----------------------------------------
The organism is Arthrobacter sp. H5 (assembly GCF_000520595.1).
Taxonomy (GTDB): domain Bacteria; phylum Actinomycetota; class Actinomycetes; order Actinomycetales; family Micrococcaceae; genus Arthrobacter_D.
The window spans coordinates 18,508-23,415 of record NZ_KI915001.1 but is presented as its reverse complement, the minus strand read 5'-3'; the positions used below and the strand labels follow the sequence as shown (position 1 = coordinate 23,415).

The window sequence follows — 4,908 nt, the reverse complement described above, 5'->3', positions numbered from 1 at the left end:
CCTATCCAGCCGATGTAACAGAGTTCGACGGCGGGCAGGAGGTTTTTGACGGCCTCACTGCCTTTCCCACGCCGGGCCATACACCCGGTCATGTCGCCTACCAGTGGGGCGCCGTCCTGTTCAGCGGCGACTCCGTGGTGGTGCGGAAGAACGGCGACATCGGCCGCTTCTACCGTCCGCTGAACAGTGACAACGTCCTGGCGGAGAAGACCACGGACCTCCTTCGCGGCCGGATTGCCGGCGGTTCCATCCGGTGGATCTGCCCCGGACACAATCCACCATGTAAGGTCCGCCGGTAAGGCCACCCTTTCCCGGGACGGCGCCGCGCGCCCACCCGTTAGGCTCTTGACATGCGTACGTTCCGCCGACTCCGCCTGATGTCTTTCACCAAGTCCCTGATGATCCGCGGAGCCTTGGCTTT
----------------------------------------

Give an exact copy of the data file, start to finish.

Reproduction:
The organism is Arthrobacter sp. H5 (assembly GCF_000520595.1).
Taxonomy (GTDB): domain Bacteria; phylum Actinomycetota; class Actinomycetes; order Actinomycetales; family Micrococcaceae; genus Arthrobacter_D.
The window spans coordinates 18,508-23,415 of record NZ_KI915001.1 but is presented as its reverse complement, the minus strand read 5'-3'; the positions used below and the strand labels follow the sequence as shown (position 1 = coordinate 23,415).

The window sequence follows — 4,908 nt, the reverse complement described above, 5'->3', positions numbered from 1 at the left end:
CCTATCCAGCCGATGTAACAGAGTTCGACGGCGGGCAGGAGGTTTTTGACGGCCTCACTGCCTTTCCCACGCCGGGCCATACACCCGGTCATGTCGCCTACCAGTGGGGCGCCGTCCTGTTCAGCGGCGACTCCGTGGTGGTGCGGAAGAACGGCGACATCGGCCGCTTCTACCGTCCGCTGAACAGTGACAACGTCCTGGCGGAGAAGACCACGGACCTCCTTCGCGGCCGGATTGCCGGCGGTTCCATCCGGTGGATCTGCCCCGGACACAATCCACCATGTAAGGTCCGCCGGTAAGGCCACCCTTTCCCGGGACGGCGCCGCGCGCCCACCCGTTAGGCTCTTGACATGCGTACGTTCCGCCGACTCCGCCTGATGTCTTTCACCAAGTCCCTGATGATCCGCGGAGCCTTGGCTTT